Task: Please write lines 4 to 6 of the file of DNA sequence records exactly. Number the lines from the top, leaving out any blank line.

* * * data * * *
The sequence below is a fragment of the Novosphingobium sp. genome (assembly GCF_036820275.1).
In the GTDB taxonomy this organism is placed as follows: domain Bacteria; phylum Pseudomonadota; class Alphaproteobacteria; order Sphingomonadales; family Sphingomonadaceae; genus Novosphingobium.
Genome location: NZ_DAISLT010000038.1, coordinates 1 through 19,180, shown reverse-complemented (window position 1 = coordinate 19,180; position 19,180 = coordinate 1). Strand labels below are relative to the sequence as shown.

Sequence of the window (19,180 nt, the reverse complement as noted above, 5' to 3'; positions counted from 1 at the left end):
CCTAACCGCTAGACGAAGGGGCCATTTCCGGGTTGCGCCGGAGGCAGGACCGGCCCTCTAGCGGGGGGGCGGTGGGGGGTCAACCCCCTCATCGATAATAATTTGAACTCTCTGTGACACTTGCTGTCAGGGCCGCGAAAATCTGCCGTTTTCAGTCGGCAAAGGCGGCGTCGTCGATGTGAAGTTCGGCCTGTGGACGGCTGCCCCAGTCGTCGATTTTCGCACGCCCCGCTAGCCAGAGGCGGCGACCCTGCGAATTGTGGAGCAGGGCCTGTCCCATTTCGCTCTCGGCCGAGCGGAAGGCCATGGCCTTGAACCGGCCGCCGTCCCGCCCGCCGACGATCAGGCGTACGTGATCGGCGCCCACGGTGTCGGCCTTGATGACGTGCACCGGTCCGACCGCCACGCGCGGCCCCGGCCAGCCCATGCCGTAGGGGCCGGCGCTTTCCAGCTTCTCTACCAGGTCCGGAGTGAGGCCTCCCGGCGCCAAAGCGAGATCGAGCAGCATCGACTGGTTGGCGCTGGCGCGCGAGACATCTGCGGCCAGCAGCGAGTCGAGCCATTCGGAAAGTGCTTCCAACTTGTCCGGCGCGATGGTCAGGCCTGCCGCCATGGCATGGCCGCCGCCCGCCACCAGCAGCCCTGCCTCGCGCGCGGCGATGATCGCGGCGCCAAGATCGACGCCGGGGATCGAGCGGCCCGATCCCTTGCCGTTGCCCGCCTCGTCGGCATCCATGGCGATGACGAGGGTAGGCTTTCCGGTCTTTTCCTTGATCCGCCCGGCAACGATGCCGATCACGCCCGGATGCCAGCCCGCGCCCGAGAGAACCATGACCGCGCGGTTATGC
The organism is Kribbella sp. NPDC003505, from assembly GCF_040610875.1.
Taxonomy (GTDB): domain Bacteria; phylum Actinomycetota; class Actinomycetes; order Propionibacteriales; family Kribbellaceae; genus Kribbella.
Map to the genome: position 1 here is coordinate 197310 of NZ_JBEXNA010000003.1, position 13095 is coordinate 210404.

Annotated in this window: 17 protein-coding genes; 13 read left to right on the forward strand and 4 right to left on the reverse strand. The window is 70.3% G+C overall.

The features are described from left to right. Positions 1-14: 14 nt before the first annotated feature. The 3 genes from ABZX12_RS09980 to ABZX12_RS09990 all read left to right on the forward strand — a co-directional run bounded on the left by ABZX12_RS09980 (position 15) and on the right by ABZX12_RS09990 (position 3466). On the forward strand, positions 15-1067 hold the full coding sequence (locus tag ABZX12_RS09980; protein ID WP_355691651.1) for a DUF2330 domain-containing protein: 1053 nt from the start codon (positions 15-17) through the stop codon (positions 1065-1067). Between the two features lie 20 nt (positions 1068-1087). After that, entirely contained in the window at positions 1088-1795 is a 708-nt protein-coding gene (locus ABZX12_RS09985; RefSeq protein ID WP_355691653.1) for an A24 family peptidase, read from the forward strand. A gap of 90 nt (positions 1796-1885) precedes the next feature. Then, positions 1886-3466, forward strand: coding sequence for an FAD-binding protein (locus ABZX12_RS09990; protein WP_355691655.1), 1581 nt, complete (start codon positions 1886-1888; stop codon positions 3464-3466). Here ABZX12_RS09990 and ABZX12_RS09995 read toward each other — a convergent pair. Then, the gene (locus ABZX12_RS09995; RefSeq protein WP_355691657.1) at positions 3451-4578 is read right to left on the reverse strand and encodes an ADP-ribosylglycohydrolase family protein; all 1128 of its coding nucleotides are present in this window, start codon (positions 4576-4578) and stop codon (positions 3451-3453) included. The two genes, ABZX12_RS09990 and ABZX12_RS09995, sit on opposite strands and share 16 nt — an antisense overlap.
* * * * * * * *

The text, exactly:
Sequence of the window (19,180 nt, the reverse complement as noted above, 5' to 3'; positions counted from 1 at the left end):
CCTAACCGCTAGACGAAGGGGCCATTTCCGGGTTGCGCCGGAGGCAGGACCGGCCCTCTAGCGGGGGGGCGGTGGGGGGTCAACCCCCTCATCGATAATAATTTGAACTCTCTGTGACACTTGCTGTCAGGGCCGCGAAAATCTGCCGTTTTCAGTCGGCAAAGGCGGCGTCGTCGATGTGAAGTTCGGCCTGTGGACGGCTGCCCCAGTCGTCGATTTTCGCACGCCCCGCTAGCCAGAGGCGGCGACCCTGCGAATTGTGGAGCAGGGCCTGTCCCATTTCGCTCTCGGCCGAGCGGAAGGCCATGGCCTTGAACCGGCCGCCGTCCCGCCCGCCGACGATCAGGCGTACGTGATCGGCGCCCACGGTGTCGGCCTTGATGACGTGCACCGGTCCGACCGCCACGCGCGGCCCCGGCCAGCCCATGCCGTAGGGGCCGGCGCTTTCCAGCTTCTCTACCAGGTCCGGAGTGAGGCCTCCCGGCGCCAAAGCGAGATCGAGCAGCATCGACTGGTTGGCGCTGGCGCGCGAGACATCTGCGGCCAGCAGCGAGTCGAGCCATTCGGAAAGTGCTTCCAACTTGTCCGGCGCGATGGTCAGGCCTGCCGCCATGGCATGGCCGCCGCCCGCCACCAGCAGCCCTGCCTCGCGCGCGGCGATGATCGCGGCGCCAAGATCGACGCCGGGGATCGAGCGGCCCGATCCCTTGCCGTTGCCCGCCTCGTCGGCATCCATGGCGATGACGAGGGTAGGCTTTCCGGTCTTTTCCTTGATCCGCCCGGCAACGATGCCGATCACGCCCGGATGCCAGCCCGCGCCCGAGAGAACCATGACCGCGCGGTTATGC
The organism is Kribbella sp. NPDC003505, from assembly GCF_040610875.1.